April in Review

I read 10 books last month, about an average month for me, though probably a little lower than average in page count, due to a few very short books in there. I stopped listening to audiobooks as regularly part way through the month, mostly because I couldn’t decide on the next book to listen to, so I may have to push past that problem this month.

Here are the books I read in April:

The Deadly Curse of Toco-Rey by Frank E. Peretti (4 / 5)
An Elegant Façade by Kristi Ann Hunter (3 / 5)
Sarah, Plain and Tall by Patricia MacLachlan (5 / 5)
When You Reach Me by Rebecca Stead (5 / 5)
The Purple Nightgown by A.D. Lawrence (4 / 5)
Mr. Monk Goes to the Firehouse by Lee Goldberg (4 / 5)
The Spice King by Elizabeth Camden (4.5 / 5)
A Woman of Words by Angela Hunt (3.5 / 5)
The Silver Shadow by Liz Tolsma (2 / 5)
Crocodile Meatloaf by Nancy S. Levene (review pending)

This list includes 3 ARCs and 1 re-read. My favorite book from April was The Spice King. I finished 1 series*, continued 2 series, and started 3 series. My ever-changing short list of to-be-reads, as well as a flag for the book I’m currently reading and an ongoing list of those I’ve read and posted about can be found here.

*This includes 1 series that I did not reach the end of but decided not to continue reading, after being 2 books into the series.

I’m also keeping my Goodreads page updated with a more extensive list of to-be-reads. Despite my almost too-long TBR list, I’m always looking for more to add. Feel free to offer suggestions of your favorites or just recent reads you enjoyed.

Book Review: Mr. Monk Goes to the Firehouse

Mr. Monk Goes to the Firehouse
Mr. Monk #1
by Lee Goldberg
read by Laura Hicks

My rating: 4 / 5
Genre: Mystery

When a firehouse dog is murdered, the defective detective Adrian Monk’s help is enlisted by his assistant’s daugher Julie. During the course of the investigation, Monk discovers that the dog’s death might be connected to a fatal house fire. His work is hampered, though, by the fact that he’s been displaced, due to his apartment building being fumigated. Though she knows it will be difficult, his assistant Natalie offers to take Monk into her home while they solve the murders.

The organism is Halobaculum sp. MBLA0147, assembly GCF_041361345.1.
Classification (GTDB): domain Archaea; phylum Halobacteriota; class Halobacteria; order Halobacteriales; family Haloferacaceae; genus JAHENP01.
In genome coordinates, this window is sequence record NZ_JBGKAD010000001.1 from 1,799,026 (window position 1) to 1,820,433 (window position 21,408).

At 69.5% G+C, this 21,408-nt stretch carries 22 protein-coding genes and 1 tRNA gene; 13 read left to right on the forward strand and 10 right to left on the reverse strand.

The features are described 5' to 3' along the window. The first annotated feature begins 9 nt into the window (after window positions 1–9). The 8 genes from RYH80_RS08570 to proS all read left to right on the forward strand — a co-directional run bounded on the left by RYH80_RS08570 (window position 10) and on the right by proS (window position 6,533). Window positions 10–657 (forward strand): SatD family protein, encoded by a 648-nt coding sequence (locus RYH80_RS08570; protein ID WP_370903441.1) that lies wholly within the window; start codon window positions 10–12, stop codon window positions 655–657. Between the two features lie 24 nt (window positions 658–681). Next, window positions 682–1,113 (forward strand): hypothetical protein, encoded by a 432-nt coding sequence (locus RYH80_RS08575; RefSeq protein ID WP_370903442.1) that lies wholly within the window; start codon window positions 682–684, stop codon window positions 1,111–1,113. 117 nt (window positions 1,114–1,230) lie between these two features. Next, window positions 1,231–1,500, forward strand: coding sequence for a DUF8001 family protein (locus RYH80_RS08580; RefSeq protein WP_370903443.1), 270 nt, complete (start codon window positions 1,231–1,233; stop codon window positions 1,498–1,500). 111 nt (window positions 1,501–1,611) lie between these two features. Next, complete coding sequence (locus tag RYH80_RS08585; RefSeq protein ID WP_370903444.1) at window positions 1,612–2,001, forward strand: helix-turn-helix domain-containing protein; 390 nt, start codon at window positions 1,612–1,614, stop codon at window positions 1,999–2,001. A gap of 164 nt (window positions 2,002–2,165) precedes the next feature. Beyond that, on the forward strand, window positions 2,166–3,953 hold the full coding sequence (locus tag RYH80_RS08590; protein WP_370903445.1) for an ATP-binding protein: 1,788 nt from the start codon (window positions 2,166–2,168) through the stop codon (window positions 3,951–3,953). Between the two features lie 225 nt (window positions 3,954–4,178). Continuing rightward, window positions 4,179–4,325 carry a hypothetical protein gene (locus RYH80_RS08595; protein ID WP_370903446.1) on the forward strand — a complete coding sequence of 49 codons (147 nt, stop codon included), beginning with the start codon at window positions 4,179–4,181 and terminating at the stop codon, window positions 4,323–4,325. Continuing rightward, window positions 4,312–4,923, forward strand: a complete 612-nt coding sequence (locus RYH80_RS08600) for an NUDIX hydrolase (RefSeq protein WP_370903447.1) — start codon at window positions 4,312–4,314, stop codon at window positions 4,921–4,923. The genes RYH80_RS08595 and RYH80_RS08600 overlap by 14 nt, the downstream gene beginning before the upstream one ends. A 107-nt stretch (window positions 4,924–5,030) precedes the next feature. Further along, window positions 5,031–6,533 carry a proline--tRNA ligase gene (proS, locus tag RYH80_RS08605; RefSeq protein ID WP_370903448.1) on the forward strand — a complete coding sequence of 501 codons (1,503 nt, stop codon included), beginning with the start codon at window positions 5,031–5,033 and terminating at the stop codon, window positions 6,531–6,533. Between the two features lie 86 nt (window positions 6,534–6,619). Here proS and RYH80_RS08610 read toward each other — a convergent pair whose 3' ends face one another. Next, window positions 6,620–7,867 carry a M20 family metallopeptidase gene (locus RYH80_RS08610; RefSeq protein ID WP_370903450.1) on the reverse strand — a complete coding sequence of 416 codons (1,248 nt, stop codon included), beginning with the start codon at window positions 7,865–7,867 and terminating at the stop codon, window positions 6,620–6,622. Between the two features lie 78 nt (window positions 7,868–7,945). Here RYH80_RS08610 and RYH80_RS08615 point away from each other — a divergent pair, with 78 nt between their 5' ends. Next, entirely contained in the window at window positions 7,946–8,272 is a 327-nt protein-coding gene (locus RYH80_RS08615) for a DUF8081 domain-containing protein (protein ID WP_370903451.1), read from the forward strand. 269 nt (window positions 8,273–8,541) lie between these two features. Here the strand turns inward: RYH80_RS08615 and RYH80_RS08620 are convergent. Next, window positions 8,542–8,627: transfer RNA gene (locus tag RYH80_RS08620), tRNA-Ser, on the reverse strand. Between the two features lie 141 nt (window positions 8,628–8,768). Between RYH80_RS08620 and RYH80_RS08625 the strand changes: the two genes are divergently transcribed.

Fans of the television show Monk will likely find this a good read. All of the characters we love are involved, the story seeming to take place not too long after Natalie becomes his assistant. It’s not directly tied to any episodes of the show, though, and is a brand new plot. It’s narrated by Natalie, and I enjoyed it as essentially a longer episode of the show. In a way, it seemed like a mash-up of 2 different episodes (“Mr. Monk Can’t See a Thing” and “Mr. Monk Stays in Bed”), but it’s unique enough to not just feel like a rip-off of one of those episodes.

The author does a pretty good job of capturing the feel of each of the characters with one execption–Monk himself. As someone who has seen the show in its entirety several times, I kept noticing things that just seemed very un-Monk-like. The most glaring was him holding a glass of milk, milk being high up on his list of fears. But he was also frankly a little too warm and tender toward Natalie and especially Julie. Though Monk can be kind, he is also often quite selfish, or at the very least, so wrapped up in his own issues that he doesn’t easily take others’ thoughts or feelings into consideration. He also called Julie “honey” at least once in the book, which just felt so wrong.

Overall, as a way to get more Monk in my life, the book was fun to listen to. The narrator was pretty good with the voices–I especially liked her Stottlemeyer. However, her depiction of Monk left a lot to be desired. I just kept putting it into Tony Shaloub’s voice as I listened. I’ll definitely keep reading this series.

Find out more about Mr. Monk Goes to the Firehouse

See what I’m reading next.

If you’ve read this book, or read it in the future, feel free to let me know what you think!